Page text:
The museum brings out the stories not only of the recognized leaders, but the common citizens that became American heroes.
Rosa Parks would not give up her seat, even though three African American passengers in the same row gave up theirs, as was law and custom at the time. College students, well-dressed and prepared for violence but vowing not to retaliate, brought their books to "whites only" lunch counters and studied at the risk of insults, having cigarette butts sprinkled onto their hair and, of course, violence. School children were often subjected to arrests and violence.
"These are everyday people who could have been my aunt, or mother or father, or next-door neighbor walked the line," Andrews said. "It makes you think, 'Could I have done that?'"
Could I have done that? What a haunting question, especially at the part of the museum where they've reconstructed the jail in which Dr. King was confined for leading a non-violent march in Birmingham, only for protesters to be attacked by police using dogs and powerful fire hoses.
On a wall opposite the jail display is posted Dr. King's "Letter from a Birmingham Jail." Disappointed by some news articles in which some clergy accused King of fostering an "unwise and untimely" demonstration and praised the Birmingham police, King eloquently offered a rebuttal.
In the cell, which had a hard bed almost directly against a toilet, he wrote in the margins of newspapers and on various paper scraps. The powerful words, "Injustice anywhere is a threat to justice everywhere," are highlighted in the text on the wall.
Such grace and eloquence doesn't often flow, even if the writer is using a computer. Yet, Dr. King produced it under the most trying of circumstances.
The March On Washington and Dr. King's "I Have a Dream" speech, glorious points of the civil rights movement, are chronicled in great detail. But winding out of the hallway from that exhibit, one heads toward the upper floor.
Over a balcony is an exhibit depicting the sanitation workers' strike in Memphis. With trash piling beneath their feet, black men that had been called "boy" all their lives are depicted with signs, simply stating, "I Am A Man." Dr. King stepped into this fray, fighting for more than sanitation and risking his life.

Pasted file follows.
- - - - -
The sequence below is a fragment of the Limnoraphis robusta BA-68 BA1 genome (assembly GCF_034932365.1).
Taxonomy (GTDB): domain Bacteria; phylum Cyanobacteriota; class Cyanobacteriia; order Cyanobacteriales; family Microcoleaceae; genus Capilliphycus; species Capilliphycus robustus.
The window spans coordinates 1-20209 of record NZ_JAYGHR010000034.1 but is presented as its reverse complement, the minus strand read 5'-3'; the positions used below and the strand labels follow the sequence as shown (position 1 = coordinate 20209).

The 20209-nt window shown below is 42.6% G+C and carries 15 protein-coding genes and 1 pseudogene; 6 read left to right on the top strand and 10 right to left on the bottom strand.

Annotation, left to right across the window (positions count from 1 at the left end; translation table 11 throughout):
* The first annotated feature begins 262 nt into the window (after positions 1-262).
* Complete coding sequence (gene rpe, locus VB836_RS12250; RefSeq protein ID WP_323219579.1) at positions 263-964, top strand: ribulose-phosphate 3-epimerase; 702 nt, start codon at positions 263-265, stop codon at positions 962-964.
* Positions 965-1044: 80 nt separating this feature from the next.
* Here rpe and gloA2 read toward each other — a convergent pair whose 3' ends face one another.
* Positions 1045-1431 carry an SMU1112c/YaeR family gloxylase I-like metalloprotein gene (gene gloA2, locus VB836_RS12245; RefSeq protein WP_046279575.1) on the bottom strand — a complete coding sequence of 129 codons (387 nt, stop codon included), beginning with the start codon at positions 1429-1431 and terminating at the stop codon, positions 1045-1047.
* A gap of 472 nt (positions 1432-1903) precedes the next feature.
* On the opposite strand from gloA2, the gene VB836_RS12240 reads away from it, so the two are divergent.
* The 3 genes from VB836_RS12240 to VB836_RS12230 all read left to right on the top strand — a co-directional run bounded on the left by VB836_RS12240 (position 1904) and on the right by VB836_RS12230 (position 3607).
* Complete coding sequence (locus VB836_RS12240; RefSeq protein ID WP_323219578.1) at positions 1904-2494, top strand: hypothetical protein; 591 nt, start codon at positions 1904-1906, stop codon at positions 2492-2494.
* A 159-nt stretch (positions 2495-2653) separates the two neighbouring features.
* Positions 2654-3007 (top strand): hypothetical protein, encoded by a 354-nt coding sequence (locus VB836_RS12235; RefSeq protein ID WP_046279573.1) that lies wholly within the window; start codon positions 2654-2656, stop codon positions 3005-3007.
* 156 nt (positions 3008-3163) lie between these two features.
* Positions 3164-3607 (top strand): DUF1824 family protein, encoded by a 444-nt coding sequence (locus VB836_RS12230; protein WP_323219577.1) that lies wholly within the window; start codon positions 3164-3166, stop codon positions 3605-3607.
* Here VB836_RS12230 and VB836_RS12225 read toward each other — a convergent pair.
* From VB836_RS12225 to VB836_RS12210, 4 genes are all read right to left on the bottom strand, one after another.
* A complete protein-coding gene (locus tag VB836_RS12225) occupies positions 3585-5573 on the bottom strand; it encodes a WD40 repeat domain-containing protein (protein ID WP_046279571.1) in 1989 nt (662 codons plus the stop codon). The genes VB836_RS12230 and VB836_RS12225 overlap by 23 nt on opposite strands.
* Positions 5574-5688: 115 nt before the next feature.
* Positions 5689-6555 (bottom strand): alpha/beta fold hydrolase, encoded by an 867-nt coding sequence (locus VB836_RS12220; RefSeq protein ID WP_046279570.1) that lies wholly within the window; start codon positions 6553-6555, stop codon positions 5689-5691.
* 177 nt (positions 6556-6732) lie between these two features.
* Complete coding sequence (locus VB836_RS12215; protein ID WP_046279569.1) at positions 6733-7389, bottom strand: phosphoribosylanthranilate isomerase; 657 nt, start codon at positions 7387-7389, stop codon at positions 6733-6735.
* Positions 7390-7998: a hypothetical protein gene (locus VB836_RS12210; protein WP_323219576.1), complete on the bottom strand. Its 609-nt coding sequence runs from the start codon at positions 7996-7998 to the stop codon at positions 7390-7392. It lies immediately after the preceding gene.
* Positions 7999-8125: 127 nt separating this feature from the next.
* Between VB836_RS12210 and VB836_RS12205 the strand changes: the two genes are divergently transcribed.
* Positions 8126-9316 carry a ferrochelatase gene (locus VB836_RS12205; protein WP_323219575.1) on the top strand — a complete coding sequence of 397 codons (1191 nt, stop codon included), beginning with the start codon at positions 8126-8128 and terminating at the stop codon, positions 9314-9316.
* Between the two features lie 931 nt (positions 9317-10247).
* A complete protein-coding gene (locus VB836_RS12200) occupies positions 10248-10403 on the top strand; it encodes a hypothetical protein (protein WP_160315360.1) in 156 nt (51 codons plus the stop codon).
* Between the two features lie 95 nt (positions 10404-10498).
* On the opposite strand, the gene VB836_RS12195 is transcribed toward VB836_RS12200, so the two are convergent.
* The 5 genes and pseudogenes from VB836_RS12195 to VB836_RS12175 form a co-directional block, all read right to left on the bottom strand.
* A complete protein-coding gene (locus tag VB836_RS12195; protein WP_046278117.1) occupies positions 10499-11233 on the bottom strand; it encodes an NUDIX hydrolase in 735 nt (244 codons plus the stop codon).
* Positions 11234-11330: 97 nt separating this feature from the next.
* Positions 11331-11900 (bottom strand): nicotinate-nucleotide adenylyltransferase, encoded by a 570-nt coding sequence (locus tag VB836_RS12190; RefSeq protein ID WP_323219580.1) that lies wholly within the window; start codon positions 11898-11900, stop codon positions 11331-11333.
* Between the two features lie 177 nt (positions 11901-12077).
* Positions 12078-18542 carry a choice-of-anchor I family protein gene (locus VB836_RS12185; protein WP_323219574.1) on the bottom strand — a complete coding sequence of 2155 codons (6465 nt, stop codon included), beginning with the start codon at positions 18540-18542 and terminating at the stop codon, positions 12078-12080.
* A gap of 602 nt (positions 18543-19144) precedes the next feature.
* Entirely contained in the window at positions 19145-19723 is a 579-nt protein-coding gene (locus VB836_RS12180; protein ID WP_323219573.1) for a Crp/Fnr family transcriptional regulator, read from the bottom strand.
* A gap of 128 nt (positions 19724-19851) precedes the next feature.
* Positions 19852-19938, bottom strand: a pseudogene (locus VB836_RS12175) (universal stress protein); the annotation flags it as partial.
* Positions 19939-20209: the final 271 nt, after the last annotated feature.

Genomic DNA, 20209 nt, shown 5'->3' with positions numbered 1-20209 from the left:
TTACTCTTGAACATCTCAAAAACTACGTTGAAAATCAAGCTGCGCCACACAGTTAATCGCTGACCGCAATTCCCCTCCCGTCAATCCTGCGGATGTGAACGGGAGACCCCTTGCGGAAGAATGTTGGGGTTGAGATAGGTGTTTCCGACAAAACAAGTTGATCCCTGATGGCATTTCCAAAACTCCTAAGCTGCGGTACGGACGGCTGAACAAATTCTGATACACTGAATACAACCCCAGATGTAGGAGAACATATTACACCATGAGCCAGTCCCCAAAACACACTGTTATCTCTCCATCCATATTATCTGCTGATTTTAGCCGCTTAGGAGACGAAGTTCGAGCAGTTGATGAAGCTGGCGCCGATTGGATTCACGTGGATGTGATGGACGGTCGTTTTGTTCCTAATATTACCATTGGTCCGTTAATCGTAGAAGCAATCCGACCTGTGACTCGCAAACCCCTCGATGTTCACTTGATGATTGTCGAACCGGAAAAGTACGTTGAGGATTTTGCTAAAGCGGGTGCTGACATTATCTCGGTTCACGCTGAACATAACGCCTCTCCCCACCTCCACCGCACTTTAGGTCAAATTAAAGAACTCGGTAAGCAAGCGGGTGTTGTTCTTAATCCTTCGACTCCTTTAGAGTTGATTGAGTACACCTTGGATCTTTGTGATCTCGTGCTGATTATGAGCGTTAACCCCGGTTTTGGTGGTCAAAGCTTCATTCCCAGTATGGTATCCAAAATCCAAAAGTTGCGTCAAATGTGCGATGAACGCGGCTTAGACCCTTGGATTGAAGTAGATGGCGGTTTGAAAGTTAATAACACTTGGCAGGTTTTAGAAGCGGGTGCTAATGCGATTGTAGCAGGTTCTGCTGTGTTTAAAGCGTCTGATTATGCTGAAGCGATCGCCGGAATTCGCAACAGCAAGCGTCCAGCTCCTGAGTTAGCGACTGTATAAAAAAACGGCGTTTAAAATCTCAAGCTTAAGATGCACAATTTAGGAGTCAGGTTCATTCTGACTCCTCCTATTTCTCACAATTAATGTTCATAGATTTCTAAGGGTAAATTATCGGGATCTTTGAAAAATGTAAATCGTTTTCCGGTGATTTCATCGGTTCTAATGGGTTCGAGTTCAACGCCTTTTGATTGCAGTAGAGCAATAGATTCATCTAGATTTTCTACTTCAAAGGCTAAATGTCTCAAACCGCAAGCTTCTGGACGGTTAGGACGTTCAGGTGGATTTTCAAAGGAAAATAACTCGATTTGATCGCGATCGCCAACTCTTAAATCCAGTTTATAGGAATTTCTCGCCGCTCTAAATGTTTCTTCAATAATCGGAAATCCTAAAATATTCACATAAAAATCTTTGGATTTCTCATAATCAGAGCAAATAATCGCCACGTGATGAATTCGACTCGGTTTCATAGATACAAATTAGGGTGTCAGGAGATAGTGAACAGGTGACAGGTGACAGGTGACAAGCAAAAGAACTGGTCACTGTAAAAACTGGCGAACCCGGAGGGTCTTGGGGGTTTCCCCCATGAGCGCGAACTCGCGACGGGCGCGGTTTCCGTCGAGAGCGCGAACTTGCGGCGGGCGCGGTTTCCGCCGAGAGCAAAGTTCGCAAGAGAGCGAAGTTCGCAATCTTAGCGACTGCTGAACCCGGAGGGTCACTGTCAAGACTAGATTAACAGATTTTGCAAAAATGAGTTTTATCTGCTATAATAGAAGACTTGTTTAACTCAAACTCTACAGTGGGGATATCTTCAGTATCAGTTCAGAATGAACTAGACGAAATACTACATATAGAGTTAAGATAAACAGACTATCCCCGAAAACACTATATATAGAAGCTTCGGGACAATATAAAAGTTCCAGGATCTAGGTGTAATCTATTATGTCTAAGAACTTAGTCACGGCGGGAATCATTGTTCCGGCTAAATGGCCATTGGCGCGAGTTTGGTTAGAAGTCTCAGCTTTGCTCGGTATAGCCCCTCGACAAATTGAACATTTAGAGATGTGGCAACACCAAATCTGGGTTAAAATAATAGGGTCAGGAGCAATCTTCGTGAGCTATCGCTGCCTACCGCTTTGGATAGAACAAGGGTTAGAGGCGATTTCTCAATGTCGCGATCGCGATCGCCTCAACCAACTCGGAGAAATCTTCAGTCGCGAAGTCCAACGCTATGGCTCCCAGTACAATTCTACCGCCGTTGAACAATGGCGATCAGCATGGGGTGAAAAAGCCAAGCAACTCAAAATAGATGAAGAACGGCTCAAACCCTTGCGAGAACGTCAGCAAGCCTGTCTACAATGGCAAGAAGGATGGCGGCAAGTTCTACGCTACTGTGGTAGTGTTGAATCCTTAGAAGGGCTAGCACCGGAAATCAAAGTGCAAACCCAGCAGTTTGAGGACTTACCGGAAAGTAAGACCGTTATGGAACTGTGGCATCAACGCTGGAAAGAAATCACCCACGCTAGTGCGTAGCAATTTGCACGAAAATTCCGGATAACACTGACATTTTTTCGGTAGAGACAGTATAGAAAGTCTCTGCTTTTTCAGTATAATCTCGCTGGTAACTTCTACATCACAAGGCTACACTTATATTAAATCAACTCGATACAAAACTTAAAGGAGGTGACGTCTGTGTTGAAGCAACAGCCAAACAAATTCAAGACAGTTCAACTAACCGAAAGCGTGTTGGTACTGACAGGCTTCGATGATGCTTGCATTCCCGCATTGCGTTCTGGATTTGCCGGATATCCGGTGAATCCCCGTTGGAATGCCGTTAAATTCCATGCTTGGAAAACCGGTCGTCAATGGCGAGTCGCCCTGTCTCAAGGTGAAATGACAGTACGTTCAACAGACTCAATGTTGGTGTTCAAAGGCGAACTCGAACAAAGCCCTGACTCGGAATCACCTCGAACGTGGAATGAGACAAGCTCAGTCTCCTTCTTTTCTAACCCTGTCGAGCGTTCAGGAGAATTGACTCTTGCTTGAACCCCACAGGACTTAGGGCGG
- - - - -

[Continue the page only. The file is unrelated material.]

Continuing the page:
It's difficult to step up to Room 306 without shaking. A recording of Mahalia Jackson singing the hymn, "Precious Lord," which she sang at the funeral, plays hauntingly. The slightly unmade bed, the cups and saucers, the rotary phone and full ashtray depict a room full of life, just moments before a haunting death.
There is so much more to the National Civil Rights Museum.
Across the street at the site of the old Young/Morrow Boarding House, where witnesses said the shot originated, is an expansion that asks hard questions about where the civil rights movement has gone in the years after Dr. King's death and where it is heading today.
"The expansion to the museum has an area called Vigilance," Andrews said. "And there are about 10 items in which people can become engaged, challenges still in our society."
Could I have done that? The question is haunting, partly because there is no way we can answer that, partly because folks who didn't experience having to fight for basic rights may have a hard time believing they'll find the right answer the way the pioneers of civil rights did.
Thank goodness for those rights, and the opportunity for vigilance.
Thomas Harding is a reporter for MLB.com. This story was not subject to the approval of Major League Baseball or its clubs.